DANVILLE, Va. — An emblem of NASCAR history in Danville has finally made its way back home.
In 1953, stock car racing legend Wendell Scott built a '37 Ford passenger car into a dirt track racing machine with his bare hands, right in his home city of Danville. It would be that same year when Scott would earn his NASCAR license, officially making him the first Black NASCAR driver in history.
Just days ago, in late March of 2021, Wendell's prized car finally returned home to the River City.
"It means the world to me to have that car reunited with my family," said Wendell's son, Frank Scott. "I was hesitant to think this day would ever happen, but we were blessed to be able to get it back."
Members of the Scott family, who live on the north side of Danville, were taken by surprise when the family's heirloom popped up on the auction market over 100 miles away.
"We found out that the car was going to be auctioned off at an auction house in Stony Creek, Virginia," Wendell's grandson, Warrick Scott, told the Star-Tribune Friday afternoon. "We had no idea it was being auctioned, so we had to make a swift decision and try to go and acquire it. We went down there to secure the vehicle, but there was other people bidding on the car, so it wasn't like we just walked down there and got it. We had to fight for it, but we were able to acquire it."
When asked if he entered a bidding war, Warrick said, "Yes, yes we did. It was about 1,000 people out there at that auction that day. It had been advertised on the auction house's website. Obviously, someone can tell it's us, so we had to devise a plan in order to make sure we got it."
Over the decades, a group of automotive brokers were the ones who had maintained ownership of the car, which, coupled with Wendell himself, served as the sole inspiration for a focal character in Disney Pixar's hit movie, Cars 3.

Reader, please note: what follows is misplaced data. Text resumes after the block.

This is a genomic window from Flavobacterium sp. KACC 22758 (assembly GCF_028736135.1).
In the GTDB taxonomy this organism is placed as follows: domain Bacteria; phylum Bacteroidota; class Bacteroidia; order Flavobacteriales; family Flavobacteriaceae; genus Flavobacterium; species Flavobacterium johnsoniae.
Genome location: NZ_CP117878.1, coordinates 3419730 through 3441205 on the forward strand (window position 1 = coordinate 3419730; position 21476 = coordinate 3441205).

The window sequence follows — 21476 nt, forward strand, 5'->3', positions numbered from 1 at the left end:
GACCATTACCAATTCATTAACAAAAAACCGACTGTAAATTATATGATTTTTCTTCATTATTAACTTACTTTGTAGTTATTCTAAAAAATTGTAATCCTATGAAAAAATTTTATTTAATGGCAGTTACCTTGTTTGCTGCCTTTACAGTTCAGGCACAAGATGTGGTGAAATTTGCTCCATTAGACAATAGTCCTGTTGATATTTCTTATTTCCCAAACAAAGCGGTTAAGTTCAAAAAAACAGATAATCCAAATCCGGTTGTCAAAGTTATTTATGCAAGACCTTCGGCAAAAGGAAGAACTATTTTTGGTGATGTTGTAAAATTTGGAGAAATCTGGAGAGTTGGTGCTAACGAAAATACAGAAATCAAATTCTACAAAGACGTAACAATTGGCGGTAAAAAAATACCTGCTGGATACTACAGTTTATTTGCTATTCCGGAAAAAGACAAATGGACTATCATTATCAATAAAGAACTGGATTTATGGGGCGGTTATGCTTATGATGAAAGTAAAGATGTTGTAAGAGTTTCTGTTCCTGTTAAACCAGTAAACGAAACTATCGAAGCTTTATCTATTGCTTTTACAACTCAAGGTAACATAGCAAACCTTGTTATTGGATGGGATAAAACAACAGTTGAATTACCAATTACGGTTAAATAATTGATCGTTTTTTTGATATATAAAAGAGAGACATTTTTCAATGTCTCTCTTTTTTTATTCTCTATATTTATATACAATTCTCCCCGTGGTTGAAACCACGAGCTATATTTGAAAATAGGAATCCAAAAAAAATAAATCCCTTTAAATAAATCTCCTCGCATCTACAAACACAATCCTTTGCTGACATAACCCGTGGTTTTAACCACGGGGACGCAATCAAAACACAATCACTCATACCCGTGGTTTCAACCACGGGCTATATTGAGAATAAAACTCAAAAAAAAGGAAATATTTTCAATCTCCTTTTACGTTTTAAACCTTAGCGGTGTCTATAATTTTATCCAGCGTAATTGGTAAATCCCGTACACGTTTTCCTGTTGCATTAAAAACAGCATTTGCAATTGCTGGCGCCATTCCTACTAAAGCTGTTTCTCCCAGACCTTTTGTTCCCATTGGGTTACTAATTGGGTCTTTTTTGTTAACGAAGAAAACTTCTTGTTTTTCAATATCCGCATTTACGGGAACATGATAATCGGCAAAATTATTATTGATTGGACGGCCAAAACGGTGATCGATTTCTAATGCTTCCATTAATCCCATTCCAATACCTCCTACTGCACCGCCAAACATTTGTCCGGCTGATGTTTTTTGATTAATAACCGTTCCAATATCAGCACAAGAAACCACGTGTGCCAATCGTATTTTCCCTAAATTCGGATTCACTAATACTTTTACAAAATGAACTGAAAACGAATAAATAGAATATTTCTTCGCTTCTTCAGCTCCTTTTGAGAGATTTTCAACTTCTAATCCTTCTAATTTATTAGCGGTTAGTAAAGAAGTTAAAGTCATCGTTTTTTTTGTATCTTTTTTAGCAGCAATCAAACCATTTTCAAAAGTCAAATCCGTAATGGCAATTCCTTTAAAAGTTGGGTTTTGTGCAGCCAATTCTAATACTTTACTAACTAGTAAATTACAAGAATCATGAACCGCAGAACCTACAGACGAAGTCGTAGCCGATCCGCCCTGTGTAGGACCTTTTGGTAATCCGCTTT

"The River Scott character that I worked with Disney Pixar on — that's the car," Warrick said, motioning to the '37 Ford in his driveway. "When we were working on that character, when that film was about to come out around 2017, we didn't have any possession of the car whatsoever. Now we do."
The Scott family has had some conversations with the economic developers of Danville over the past couple of years in regards to establishing a Wendell Scott Center and Museum, a major dream and ambition of the Wendell Scott Foundation, of which Warrick is the CEO.
"Those talks have stalled somewhat, but hopefully this may be the catalyst to reengage those discussions. We have received great interest from a few other localities in the state about a Wendell Scott museum there as well," Warrick said. "We're going to begin to weigh options. The car will be enshrined in a museum, but it will also be utilized for moments of inspiration in the community, and as an educational resource for youth to be able to still see and touch and hear and feel something that was used during great portions of Wendell Scott's racing career, from 1937 forward. For that to still exist present day is a relic and a jewel. We just want to share it with our community."
Wendell started his career racing on the Dixie Circuit in Danville, when his son was just a boy in Elementary School. But Frank can still recall the day when he helped his father install the custom bumpers on each end of his black Ford, famously brandishing the number 11.
"As a child, I really started hanging around the garage when I was 7 years old — that'll put me around 1954," Frank said. "I can remember being there, doing what I could. Learning the tools, handing him the tool that he needed, and as time progressed, I took on more of a role as a young teenager and then morphed into a young adult. I was a great part of my father's racing career in some capacity."
Frank is passionate about the storied history of the car, recalling a time when his father would drive it 128 miles per hour down Daytona Beach with a smile adorned to his face.
"This car takes you back almost 70 years," Frank said. "My father built this car to run on dirt tracks — there were only dirt tracks back then. There wasn't but one or two paved tracks back in the 50s."
According to Frank, Wendell raced the car six days a week, sometimes twice on Sundays, all over Virginia and North Carolina.
"He actually raced this car on Daytona Beach, when they would run two miles down the beach, two miles up on the highway, then come back onto the track. It was a legendary track before they built the International Speedway back in 1959," Frank recollected. "He raced in this car 400 or 500 times before he entered the Cup Series in 1961. But this car is historic because it's the first one he ever built."
Wendell won his first race at the Natural Bridge Speedway in 1954 with that same car, which he built from scratch. It was a regular passenger car, to which he added suspension, a motor and everything else it took to compete on a dirt track.
"He was a genius," Frank said. "He compensated for a lack of horsepower with his driving skills."
In Wendell's typical circuit, a usual race would see 75-90 cars competing. The worst Wendell ever finished was 33rd.